The Multistate Bar Exam, one of the most daunting portions of the bar, contains a total of 200 questions, 175 of which are scored. But by breaking down the study topics into manageable pieces and understanding the number of questions asked in each category, you can streamline your bar review process. In this post, we’ll talk about how you can approach Torts MBE questions to boost your score.
Of the 175 scored questions, 25 of those questions are in Torts. Within Torts, the question breakdown is the following:
- Negligence: 12-13 questions
- Intentional Torts: 4-5 questions
- Strict Liability and Products Liability: 4-5 questions
- Other Torts: 4-5 questions
By reviewing the question breakdown, you get an idea of where you should spend the bulk of your time studying. In Torts, it’s evident that you have to be able to tackle the negligence questions; if you can, you’ll see a solid increase in your MBE score.
Let’s look at your overarching approach for the Torts MBE questions, followed by specifics on how to study for and handle the negligence questions.
Your Overarching Torts MBE Approach
The Torts MBE questions often give us long (albeit at times entertaining) fact patterns. But no matter how lengthy or convoluted the facts, a methodical, step-by-step approach will help you stay calm and navigate the question.
Remember that with Torts MBE questions, as with all MBE questions, you should analyze the question in the same way you would an essay. First, pinpoint the issue or issues at play in the question. Luckily, In Torts questions, the call of the question may do the heavily lifting for you and identify the issue and general rule at play. For instance, Torts MBE questions have asked:
- In a nuisance action by the homeowner against the law school, will the homeowner be likely to prevail?
- If the airline sues the delivery service for tortious interference with contract, will the airline prevail?
Once you’ve identified the issues involved, pinpoint the legal rules that govern that issue. In the examples above, it’s made even easier for you because the general rule is identified.
On the other hand, many Torts questions ask a very general question (for example, “Will the Plaintiff prevail?”). In questions like this, identifying the correct rule and the nuance within the applicable rule being tested can at times be the most difficult part. Because elements of many Torts claims are simple, the bar examiners have to test you with questions that go beyond a simple restatement of elements. So when you identify the governing rules, be sure to recall any nuances that may exist, or any additional issues like affirmative defenses that may be involved.
Next, do what law school and bar prep has consistently prepared you to do: apply the rule to the facts. Reach a conclusion on your own from the analysis you perform, and remember to think about exactly why you reached your conclusion. On MBE questions, including in Torts questions, the “why” or “because” in the answer choices will often make all the difference in you getting an answer correct.
Tackling the Negligence Questions
From the breakdown of the Torts questions that you’ll see on exam day, you know that you have to be able to answer the negligence questions. Negligence questions fall into the following buckets: duty, breach, causation, damages, and affirmative defenses. Let’s take a look at each in turn.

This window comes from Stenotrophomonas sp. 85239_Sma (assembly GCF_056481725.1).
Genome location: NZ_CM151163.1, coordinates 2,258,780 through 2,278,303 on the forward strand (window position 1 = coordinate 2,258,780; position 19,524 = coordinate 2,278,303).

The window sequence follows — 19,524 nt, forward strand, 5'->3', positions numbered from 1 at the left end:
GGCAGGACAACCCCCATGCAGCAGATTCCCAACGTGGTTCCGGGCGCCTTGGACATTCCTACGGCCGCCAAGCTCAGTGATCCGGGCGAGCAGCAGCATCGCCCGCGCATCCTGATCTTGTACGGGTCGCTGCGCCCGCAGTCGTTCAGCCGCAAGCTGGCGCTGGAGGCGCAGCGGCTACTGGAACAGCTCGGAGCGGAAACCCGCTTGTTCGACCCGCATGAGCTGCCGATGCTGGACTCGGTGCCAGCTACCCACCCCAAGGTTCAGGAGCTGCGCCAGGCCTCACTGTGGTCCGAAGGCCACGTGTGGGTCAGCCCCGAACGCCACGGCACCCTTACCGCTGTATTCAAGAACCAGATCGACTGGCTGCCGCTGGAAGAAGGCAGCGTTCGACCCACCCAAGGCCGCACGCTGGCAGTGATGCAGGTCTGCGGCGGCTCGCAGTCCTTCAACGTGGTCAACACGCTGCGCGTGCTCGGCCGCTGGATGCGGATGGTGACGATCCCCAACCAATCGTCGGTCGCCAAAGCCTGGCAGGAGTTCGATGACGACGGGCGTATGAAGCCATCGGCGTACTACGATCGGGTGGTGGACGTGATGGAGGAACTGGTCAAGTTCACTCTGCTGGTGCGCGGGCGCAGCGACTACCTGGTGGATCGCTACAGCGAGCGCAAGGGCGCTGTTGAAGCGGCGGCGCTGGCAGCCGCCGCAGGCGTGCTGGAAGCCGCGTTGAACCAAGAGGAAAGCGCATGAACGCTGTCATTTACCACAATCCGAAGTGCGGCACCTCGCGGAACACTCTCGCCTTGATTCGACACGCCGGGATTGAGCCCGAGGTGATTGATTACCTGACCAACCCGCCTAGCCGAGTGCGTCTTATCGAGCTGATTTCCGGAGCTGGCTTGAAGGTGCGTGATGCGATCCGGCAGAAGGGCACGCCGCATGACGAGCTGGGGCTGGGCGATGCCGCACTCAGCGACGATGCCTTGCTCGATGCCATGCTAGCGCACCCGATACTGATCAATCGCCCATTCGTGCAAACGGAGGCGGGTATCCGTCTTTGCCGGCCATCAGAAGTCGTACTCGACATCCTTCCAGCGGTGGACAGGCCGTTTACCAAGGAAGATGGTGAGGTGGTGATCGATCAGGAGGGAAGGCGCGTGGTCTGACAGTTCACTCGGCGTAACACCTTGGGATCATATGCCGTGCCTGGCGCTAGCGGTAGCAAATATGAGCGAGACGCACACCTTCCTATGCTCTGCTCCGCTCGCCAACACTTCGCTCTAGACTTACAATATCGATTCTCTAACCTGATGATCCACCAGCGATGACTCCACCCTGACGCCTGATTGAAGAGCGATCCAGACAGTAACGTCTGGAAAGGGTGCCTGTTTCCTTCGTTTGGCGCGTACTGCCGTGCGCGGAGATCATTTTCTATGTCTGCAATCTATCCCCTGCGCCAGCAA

Duty questions you’ll encounter on the MBE will include failure to act, unforeseeable plaintiffs, and key issues in a person’s obligations to control the conduct of third parties. For questions covering breach, it’ll be critical for you to be able to identify the appropriate standard of care. The bar examiners particularly love questions about landowners’ duties to entrants on land.
Causation questions cover the myriad issues you encountered during your One L Torts class. To correctly answer negligence questions that turn on causation, you’ll need to know the rules surrounding harms that are traceable to multiple causes, apportionment of liability among several tortfeasors, and but for causation.
Last but not least of the elements for a negligence cause of action is damages. Remember that to sustain a negligence cause of action, the Plaintiff has to suffer some harm! Again, it’s knowing these nuances in Torts questions that make all the difference in the answer choice that you’ll ultimately select.
Finally, affirmative defenses are very easy to overlook when you’ve already spent valuable time running through your negligence analysis. But don’t forget to think about affirmative defenses; the existence of an affirmative defense will completely change the answer choice you select. The affirmative defenses that you need to memorize here include contributory negligence, comparative negligence, and assumption of the risk. When you’re going over contributory and comparative negligence, be sure to make note of the majority and minority rules (sometimes the bar examiners like to get specific and make you apply the prevailing rule on an issue!).
By applying—and practicing—your overarching strategy on Torts MBE questions, you’ll be sure to pick up extra points on exam day. And whatever you do, don’t forget that negligence questions make up a full ½ of all Torts questions—that’s 1/14 of all questions you’ll see on the exam! Take the time to learn those rules and you’ll see your score improve.